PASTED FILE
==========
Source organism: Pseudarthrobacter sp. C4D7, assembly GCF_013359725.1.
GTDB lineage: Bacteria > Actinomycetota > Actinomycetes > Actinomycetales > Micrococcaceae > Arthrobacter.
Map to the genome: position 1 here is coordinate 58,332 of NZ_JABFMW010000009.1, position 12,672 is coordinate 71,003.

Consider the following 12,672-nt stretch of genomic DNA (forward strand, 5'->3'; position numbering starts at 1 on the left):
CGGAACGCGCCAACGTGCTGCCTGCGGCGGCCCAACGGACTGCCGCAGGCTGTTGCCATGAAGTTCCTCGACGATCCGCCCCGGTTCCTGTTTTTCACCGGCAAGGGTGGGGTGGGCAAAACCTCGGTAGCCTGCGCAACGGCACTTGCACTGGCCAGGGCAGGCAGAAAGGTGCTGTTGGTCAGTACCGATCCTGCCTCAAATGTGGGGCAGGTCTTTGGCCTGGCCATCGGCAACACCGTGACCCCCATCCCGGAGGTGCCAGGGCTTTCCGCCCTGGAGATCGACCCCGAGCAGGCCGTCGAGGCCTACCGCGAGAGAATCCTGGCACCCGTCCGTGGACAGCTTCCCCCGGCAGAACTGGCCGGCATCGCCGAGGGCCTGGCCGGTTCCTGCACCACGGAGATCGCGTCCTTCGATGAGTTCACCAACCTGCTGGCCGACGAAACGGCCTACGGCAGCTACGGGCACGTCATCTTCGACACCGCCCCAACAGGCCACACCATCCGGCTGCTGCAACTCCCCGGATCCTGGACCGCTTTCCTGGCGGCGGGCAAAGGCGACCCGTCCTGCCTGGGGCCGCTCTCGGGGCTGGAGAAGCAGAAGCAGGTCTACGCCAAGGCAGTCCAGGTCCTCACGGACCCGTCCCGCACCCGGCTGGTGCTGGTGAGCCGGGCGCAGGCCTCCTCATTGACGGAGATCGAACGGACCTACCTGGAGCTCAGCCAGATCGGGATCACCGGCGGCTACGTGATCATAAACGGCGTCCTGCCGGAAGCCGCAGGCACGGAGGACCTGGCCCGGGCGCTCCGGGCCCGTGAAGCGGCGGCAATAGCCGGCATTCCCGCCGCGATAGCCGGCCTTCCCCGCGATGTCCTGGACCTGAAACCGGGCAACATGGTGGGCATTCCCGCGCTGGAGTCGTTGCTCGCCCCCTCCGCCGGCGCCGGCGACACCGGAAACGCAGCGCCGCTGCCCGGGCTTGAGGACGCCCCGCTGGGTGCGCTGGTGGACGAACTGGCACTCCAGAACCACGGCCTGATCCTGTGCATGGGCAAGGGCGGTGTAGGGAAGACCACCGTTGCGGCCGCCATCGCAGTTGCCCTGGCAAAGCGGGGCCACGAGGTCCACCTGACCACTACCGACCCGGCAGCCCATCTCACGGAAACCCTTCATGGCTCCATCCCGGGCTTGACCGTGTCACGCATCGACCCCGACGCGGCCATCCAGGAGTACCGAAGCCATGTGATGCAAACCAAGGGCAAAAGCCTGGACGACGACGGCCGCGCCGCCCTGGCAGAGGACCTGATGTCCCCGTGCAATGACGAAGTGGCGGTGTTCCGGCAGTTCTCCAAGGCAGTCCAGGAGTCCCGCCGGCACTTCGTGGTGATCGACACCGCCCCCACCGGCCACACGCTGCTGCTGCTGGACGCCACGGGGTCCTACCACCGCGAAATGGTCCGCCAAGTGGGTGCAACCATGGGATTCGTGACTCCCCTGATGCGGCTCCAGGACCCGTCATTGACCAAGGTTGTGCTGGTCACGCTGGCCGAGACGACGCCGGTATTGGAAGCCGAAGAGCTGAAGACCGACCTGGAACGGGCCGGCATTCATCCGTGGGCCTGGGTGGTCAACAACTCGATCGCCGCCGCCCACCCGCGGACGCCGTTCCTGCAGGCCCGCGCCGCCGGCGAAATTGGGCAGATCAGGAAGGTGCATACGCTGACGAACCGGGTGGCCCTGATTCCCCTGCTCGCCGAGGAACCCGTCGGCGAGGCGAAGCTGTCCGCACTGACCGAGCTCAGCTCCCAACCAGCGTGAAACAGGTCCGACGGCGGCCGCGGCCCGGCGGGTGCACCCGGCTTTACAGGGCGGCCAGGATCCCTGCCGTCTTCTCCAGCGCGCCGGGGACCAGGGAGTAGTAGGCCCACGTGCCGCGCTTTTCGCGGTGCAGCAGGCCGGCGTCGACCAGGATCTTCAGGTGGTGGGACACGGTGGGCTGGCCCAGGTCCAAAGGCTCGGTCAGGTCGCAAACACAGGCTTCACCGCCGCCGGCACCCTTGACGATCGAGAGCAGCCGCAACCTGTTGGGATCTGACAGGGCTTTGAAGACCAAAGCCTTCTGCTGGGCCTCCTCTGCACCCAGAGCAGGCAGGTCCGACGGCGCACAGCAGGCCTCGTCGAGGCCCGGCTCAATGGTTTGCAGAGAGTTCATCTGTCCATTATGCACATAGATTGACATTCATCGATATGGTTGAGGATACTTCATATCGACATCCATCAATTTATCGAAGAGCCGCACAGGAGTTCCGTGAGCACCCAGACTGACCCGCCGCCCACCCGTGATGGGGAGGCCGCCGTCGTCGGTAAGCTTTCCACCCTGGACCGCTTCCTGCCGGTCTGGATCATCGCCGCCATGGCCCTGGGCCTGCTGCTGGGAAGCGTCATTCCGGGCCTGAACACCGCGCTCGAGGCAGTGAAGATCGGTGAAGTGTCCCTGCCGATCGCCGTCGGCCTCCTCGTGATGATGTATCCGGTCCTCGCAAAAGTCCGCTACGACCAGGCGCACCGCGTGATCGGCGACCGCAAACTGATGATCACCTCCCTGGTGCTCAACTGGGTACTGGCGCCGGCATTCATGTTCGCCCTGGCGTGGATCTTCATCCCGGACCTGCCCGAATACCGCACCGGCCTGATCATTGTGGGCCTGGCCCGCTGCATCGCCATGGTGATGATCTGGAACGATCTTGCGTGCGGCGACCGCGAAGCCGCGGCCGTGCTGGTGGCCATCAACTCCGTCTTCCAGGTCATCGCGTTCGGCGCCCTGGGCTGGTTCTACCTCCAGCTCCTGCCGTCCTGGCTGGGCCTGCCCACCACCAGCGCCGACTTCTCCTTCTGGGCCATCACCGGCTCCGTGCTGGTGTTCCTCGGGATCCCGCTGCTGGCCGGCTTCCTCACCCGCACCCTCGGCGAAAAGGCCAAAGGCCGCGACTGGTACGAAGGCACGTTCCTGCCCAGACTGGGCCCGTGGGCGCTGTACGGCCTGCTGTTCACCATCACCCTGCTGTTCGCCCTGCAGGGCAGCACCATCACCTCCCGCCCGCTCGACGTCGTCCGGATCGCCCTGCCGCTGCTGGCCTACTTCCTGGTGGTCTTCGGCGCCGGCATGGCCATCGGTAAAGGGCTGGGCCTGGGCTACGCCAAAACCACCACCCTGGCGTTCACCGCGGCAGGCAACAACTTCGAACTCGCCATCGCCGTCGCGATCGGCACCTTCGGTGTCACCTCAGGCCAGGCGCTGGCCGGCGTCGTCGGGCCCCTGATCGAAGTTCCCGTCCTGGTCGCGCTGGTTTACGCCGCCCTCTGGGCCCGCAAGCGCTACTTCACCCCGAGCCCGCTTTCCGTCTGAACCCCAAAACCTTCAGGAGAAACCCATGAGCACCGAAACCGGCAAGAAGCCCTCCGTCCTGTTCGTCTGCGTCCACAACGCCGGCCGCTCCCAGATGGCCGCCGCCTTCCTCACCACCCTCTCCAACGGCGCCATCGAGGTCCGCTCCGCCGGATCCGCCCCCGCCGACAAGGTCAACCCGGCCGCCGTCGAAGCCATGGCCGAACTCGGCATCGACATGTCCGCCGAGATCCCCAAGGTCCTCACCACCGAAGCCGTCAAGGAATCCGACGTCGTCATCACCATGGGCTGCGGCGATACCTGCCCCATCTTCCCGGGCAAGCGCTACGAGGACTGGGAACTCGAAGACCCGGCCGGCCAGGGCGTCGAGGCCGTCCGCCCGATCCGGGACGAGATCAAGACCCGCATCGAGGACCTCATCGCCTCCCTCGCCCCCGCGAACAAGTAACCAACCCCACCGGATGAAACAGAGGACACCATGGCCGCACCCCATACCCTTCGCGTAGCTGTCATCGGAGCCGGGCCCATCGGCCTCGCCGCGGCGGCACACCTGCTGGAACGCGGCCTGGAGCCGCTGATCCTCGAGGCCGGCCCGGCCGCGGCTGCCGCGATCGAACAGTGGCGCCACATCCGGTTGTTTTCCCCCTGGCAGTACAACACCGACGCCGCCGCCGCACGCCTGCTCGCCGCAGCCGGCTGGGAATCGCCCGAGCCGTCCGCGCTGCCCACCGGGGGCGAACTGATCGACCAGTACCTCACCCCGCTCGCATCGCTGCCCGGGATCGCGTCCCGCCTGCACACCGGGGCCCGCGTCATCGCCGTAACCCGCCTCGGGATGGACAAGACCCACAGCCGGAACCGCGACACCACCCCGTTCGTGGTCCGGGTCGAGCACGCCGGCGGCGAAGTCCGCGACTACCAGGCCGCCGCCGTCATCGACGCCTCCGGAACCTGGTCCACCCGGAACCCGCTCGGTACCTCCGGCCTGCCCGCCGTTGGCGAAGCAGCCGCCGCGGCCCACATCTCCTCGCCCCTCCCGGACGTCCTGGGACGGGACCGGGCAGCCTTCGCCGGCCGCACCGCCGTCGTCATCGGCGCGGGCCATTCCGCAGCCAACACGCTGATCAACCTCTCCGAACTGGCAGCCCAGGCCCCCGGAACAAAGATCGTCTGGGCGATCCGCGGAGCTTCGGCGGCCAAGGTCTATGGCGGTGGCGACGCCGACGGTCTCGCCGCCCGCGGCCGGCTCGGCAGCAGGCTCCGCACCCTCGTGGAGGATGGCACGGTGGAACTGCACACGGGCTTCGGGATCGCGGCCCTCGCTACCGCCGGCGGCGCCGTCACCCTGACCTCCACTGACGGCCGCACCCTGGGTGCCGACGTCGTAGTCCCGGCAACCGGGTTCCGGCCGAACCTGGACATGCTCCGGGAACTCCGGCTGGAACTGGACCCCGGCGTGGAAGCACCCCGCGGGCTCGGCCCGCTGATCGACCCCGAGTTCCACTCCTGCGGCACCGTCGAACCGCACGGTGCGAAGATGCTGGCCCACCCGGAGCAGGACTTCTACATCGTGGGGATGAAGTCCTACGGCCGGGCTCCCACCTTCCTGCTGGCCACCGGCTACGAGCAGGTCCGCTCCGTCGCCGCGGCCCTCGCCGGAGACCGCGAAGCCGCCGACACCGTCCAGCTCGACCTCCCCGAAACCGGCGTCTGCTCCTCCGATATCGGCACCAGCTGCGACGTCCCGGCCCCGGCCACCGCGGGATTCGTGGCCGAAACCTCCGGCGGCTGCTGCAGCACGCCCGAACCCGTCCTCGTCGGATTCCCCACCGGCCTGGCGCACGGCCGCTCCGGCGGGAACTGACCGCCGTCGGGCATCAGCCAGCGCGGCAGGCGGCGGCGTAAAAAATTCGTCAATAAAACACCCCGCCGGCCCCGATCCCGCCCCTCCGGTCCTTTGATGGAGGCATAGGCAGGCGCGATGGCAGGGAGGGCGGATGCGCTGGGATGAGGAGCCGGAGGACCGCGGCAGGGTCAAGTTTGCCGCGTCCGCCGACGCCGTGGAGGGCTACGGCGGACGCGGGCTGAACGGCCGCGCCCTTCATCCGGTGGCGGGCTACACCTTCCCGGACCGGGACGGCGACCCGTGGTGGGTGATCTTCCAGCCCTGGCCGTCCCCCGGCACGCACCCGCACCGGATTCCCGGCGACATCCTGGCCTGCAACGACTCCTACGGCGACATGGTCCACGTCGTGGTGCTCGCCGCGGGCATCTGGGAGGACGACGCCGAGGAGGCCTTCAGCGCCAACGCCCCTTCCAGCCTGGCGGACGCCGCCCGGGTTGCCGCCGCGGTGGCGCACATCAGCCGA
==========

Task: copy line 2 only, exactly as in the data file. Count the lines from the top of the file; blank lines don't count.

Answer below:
GTDB lineage: Bacteria > Actinomycetota > Actinomycetes > Actinomycetales > Micrococcaceae > Arthrobacter.